The Telecom Act has opened the floodgates of wireless technology all over the Nation. But it has not proven a panacea for all ills facing the new technology. In a curious reprise of 1850 and 1905, wireless providers find their efforts to deploy their systems thwarted in city council chambers and before local land use boards. Local authorities all over the nation, haunted by the specter of an explosion of wireless antennas choking their streets and highways, are telling wireless providers to check their federal mandates at the door. With the proliferation of applications for new installations, some cities and counties view their permitting authority as a new means to generate revenue, and have insisted on up-front or periodic payments of compensation, in various forms, for the use of local streets and highways for such installations, justifying these impositions on various lines of reasoning to deny the continuing applicability of Section 7901. Delay in processing has become a too-frequent tactic of persuasion. Wireless telecommunications companies, faced with fierce competition, revenue needs, contractual deadlines to deliver new service, and a clear pattern of rapidly eroding market share if not among the first to reach new markets, came under great pressure to accede to local demands. In short, wireless providers have been thinking globally, while stubbing their toes locally.

The Telecom Act has not always had a quick answer for such circumstances. As some federal courts have noted, the Telecom Act is not a model of clarity. Nor has the Act benefited from the development of consistent case law to fill the gaps left by Congress -- a process that requires many years for key cases to work their way through the court system. Given the erratic, inconsistent and plodding pace of development of Telecom Act jurisprudence, many carriers are doing what their technological counterparts did one hundred years ago -- dusting off the old code books and seizing upon laws laid down for the opening of the telegraphic age.

As in 1905, Section 7901 is beginning to wake from a long slumber. The old law is providing a new solution to 21st Century technology. Evidence of the new role section 7901 will play comes out of the Court of Appeal of California in a recent case entitled Williams Communications, LLC v. City of Riverside. In the Williams case, Williams Communication sought a permit to install in the streets of the City of Riverside fiber optic lines designed to carry digital voice, data, video and Internet transmission services. But Riverside conditioned issuance of the permit on payment to the city of $750,000 ($1.50 per lineal foot of conduit) as compensation for use of the streets, in addition to the usual permit fees and charges. Williams Communications sued, claiming that the $750,000 exaction violated Section 7901 and another relatively new, related law (California Government Code Section 50030) requiring that fees for installation of telecommunications facilities in the public rights-of-way be commensurate with the reasonable costs of providing the service for which the fee is charged. The court of appeal agreed with Williams and held that the exaction was illegal under Sections 7901 and 50030. It rejected the city's argument that Section 7901 did not apply to Williams' technology and awarded reimbursement to Williams of the full exaction. In so doing, the court affirmed Williams' right to use the city rights-of-way without having to comply with such burdensome local entry requirements. Williams was the first California law in forty years to interpret Section 7901 for a new technological era in which modern fiber optic lines facilitate not only traditional telephone service but the merged transmission of digitized voice, images and data.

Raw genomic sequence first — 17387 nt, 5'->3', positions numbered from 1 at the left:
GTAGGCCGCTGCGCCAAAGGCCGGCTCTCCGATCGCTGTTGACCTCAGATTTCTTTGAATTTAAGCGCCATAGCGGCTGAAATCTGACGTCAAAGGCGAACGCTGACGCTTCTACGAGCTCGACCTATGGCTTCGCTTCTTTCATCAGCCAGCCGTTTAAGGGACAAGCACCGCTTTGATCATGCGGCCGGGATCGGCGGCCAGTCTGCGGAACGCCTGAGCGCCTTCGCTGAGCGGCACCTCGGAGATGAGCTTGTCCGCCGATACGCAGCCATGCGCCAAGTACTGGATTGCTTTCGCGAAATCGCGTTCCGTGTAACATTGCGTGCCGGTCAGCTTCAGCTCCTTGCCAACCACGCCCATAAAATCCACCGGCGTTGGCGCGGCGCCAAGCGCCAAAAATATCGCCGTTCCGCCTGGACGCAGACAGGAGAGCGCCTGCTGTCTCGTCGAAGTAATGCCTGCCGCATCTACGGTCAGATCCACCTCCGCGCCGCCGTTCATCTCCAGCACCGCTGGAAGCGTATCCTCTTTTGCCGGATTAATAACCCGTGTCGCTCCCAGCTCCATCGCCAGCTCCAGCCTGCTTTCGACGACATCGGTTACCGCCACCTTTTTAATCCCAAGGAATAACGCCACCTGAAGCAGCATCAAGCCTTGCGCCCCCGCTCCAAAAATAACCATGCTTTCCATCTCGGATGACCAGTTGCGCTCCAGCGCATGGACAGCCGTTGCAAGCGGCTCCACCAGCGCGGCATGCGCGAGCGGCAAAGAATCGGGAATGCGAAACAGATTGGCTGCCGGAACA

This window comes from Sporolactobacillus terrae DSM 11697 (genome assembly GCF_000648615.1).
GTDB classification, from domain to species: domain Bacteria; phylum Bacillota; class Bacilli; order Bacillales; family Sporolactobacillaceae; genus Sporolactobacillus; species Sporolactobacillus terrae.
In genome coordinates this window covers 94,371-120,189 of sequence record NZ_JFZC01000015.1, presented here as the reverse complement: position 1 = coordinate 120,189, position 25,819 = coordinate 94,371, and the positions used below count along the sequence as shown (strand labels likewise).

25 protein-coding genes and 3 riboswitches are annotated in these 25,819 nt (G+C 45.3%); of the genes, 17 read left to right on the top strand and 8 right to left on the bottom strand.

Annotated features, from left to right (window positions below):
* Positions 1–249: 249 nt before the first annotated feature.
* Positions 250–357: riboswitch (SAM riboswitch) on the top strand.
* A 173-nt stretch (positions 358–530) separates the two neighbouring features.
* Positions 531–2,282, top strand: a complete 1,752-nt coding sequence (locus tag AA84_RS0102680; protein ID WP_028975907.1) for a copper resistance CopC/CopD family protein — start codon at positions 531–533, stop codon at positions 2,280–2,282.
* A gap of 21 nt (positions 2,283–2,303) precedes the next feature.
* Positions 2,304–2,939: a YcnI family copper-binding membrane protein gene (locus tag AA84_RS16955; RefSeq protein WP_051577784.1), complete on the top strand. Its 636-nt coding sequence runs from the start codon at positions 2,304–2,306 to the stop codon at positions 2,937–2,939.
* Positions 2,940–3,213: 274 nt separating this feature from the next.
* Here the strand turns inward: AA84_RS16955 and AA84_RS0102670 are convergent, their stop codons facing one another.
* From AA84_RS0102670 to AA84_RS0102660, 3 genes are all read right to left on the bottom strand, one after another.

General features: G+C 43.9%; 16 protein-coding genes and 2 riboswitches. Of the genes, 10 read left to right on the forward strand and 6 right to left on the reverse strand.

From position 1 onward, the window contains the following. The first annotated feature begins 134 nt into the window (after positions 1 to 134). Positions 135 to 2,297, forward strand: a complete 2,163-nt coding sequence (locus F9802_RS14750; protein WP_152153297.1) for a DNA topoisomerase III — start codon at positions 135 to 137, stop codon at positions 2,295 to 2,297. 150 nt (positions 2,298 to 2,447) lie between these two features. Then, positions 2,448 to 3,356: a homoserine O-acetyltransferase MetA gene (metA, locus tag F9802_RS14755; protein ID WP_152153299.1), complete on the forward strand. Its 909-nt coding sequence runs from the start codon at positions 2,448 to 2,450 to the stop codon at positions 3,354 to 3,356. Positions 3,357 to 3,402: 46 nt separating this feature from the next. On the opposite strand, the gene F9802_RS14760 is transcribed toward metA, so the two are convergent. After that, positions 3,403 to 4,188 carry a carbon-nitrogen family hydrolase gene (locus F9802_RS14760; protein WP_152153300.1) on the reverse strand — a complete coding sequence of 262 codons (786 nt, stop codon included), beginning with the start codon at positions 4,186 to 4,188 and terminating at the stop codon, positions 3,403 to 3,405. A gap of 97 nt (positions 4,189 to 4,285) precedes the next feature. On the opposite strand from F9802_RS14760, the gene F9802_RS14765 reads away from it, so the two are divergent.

While the Williams case deals with landline services, its reasoning applies equally to wireless providers. This is particularly true for wireless companies that rely on the deployment of small-scale microcell technologies expressly for use in the public rights-of-way. Unlike larger macrocell antenna sites, which generally are installed on private property, companies utilizing microcell technology frequently rely on existing utility poles in the public rights-of-way to mount small panel antennae designed to transmit radio frequencies along and around routes of travel.

Williams – and Section 7901 - extend to all firms that are "telephone corporations" under California law. Williams confirmed that telecommunications companies that register with the California Public Utilities Commission, such as Williams, are deemed to be "telephone corporations." Given the Telecom Act's elimination of state regulatory barriers to wireless providers, however, wireless companies often do not register as telephone corporations with the California Public Utilities Commission. Nevertheless, these wireless companies may be recognized as telephone corporations entitled to the benefits of Section 7901, provided they establish that status through means other than registration with the Public Utilities Commission. Because the legislative policies behind Section 7901 and similar laws of other states are as pertinent to the wireless age as they were to the telegraphic and telephonic eras, a serious dispute as to whether wireless providers qualify as "telephone corporations" for the purpose of Section 7901 does not appear to loom large on the horizon. In fact, the California Public Utilities Commission has already opined that, regardless of the lack of a registration requirement, the term "telephone corporation" can be extended to carriers that transmit signals without the use of telephone lines.

By seizing on the rights carved out long ago for telegraph and telephone companies, such wireless companies can quickly deploy their systems, free from burdens imposed under the authority of local zoning controls or the limited local authority to regulate use of public rights-of-way. The Williams case heralds the revitalization of those rights -- the application of an old law to a new technology.